The True Value of a Liberal Arts Education

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This article sheds light on the value of a liberal arts degree, such as a comprehensive education and earning potential.

From media coverage to White House initiatives, the push for education in the STEM fields is evident. Recent data seems to back up the idea that career-ready degrees in science, technology, engineering and math are favorable: Engineering is far and away the most in-demand career path for new college graduates.

This trend leaves many students asking if there is value in an education rooted in the liberal arts. When recent research is taken into consideration, liberal arts graduates are actually uniquely well-suited for the modern job market. Employers identify skills traditionally associated with the liberal arts (communication, creative thinking and problem-solving) as the most valuable assets new hires can bring to the table.

According to a September 2014 report by the National Association of Colleges and Employers (NACE), “College seniors who applied for a full-time job and received at least one offer increased by 2 percent in 2014 to nearly 48 percent, thanks to stronger-than-expected job placement for liberal arts degree graduates.” Edwin Koc, director of research, public policy and legislative affairs at NACE, told U.S. News & World Report that “liberal arts improved pretty much across the board.”

Encompassing the humanities, arts and social sciences, the term “liberal arts” refers to what some consider general education. When students choose a liberal arts major, they are uniquely prepared for today’s economic, technological and international climates. Dan Preston, vice president of enrollment services at Linfield College in Oregon, believes the liberal arts are as relevant today as they ever were. “Our workplaces are becoming more complex and globally interconnected, and that means employers are looking for college graduates who understand the larger picture. Employers require people who have the creativity to solve challenging problems, people who can communicate clearly … These are the skills students gain from a liberal arts education,” Preston said. This is true for virtually any major within the liberal arts, because such programs are designed to ensure students cultivate in-depth knowledge of a particular subject as well as develop a variety of skills that can be directly applied to numerous career settings.Employers believe that the the skills learned in a comprehensive liberal arts education, such as creativity and teamwork, trump basic knowledge and skills.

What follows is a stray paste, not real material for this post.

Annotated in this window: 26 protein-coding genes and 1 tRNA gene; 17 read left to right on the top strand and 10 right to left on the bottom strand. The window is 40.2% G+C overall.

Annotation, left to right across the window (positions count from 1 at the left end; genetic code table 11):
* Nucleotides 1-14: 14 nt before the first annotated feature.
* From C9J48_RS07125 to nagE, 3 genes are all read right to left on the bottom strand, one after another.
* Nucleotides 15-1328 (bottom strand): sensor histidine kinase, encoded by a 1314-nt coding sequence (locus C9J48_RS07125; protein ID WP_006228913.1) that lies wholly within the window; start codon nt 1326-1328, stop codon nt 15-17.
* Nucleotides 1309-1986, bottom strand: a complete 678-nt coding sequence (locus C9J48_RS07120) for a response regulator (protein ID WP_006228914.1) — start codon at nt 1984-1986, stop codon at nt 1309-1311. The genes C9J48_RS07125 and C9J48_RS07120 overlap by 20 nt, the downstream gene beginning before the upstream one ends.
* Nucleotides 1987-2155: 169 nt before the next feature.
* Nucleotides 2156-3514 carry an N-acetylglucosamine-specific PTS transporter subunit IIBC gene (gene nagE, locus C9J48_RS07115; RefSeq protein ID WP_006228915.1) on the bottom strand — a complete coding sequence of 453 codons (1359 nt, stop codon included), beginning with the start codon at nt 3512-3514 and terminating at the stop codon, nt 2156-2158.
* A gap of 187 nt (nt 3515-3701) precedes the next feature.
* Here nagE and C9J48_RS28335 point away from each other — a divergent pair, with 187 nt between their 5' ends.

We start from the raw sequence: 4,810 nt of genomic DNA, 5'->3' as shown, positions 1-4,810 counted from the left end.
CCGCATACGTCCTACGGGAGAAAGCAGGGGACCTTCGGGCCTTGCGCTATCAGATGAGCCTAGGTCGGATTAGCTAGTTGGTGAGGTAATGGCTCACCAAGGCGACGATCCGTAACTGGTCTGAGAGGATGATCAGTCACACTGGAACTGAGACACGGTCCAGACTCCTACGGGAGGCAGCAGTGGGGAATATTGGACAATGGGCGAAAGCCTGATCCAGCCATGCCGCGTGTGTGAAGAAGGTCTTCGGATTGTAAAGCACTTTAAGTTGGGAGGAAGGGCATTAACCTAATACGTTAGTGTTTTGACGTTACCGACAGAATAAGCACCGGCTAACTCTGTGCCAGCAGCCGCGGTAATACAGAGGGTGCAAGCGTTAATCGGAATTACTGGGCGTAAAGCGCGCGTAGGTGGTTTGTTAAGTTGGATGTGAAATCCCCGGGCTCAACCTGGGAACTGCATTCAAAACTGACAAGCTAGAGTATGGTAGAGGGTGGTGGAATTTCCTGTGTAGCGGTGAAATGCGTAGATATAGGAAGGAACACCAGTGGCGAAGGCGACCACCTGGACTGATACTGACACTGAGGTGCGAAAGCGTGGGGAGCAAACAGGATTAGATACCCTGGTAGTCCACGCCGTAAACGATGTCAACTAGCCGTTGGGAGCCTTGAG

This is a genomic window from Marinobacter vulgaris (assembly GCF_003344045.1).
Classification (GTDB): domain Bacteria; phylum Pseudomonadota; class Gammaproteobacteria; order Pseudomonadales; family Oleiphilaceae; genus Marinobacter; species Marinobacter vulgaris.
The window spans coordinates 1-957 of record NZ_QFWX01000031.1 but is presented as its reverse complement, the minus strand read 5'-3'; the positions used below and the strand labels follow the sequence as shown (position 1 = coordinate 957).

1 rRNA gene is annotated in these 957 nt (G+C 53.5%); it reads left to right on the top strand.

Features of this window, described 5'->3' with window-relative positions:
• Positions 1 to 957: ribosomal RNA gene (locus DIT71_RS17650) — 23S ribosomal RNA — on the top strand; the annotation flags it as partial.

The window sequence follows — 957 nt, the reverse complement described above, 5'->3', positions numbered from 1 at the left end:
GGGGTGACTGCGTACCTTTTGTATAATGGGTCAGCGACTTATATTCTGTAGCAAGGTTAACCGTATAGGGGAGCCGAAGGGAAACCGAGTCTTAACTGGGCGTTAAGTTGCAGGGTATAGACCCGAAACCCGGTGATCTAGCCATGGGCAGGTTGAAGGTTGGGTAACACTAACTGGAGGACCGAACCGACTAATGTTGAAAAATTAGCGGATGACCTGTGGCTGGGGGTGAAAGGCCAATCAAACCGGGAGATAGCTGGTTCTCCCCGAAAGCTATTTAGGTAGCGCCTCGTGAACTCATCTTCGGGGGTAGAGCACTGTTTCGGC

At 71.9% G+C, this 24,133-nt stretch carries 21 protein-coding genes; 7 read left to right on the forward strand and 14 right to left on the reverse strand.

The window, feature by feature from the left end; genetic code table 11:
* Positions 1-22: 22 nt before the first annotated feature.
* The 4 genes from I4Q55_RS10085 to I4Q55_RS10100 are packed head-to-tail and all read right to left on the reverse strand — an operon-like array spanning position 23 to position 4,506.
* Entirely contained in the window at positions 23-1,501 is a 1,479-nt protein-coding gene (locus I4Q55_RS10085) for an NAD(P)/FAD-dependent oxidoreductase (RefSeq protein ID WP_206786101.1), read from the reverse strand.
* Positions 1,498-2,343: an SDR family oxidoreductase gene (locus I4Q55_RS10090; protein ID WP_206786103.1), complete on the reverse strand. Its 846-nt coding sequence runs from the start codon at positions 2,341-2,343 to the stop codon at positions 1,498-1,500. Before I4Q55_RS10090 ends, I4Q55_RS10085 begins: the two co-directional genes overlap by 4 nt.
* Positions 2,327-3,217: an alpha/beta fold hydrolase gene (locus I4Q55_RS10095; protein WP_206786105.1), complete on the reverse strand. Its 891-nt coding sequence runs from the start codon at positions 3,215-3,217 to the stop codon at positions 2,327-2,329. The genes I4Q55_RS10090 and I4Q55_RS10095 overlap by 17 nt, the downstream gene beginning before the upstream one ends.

A Comprehensive Education   

Employers believe applied skills such as creativity and teamwork trump basic knowledge and skills — even mathematics, a survey conducted by four organizations including the Society for Human Resource Management found. For example, Boston-based litigation consulting firm Charles River Associates hires “almost exclusively from liberal arts schools,” Vice President Monica Noether said. Val DiFebo, CEO of a national advertising agency, said the creativity and critical thinking skills associated with liberal arts majors set them apart. Perhaps this is why 80 percent of employers surveyed in January 2013 agreed that “all students should acquire broad knowledge in the liberal arts and sciences.”

The liberal arts cover a broad spectrum of subjects, so students aren’t as limited in terms of career paths as their pre-professional counterparts. Jaclyn Freeland, an admissions counselor at Wells College in upstate New York, thinks that a liberal arts education teaches students skills that will never be obsolete. “The wide range of experiences and opportunities that are central to the liberal arts give students the tools necessary not only to compete, but to excel in their careers,” Freeland said. Karen Abigail Williams, director of admission at Eugene Lang College of Liberal Arts in New York City, added the following: “This professional exposure and global awareness may actually make liberal arts majors more competitive than students who simply completed a series of prescribed courses without taking the opportunity to explore their interests beyond the classroom.”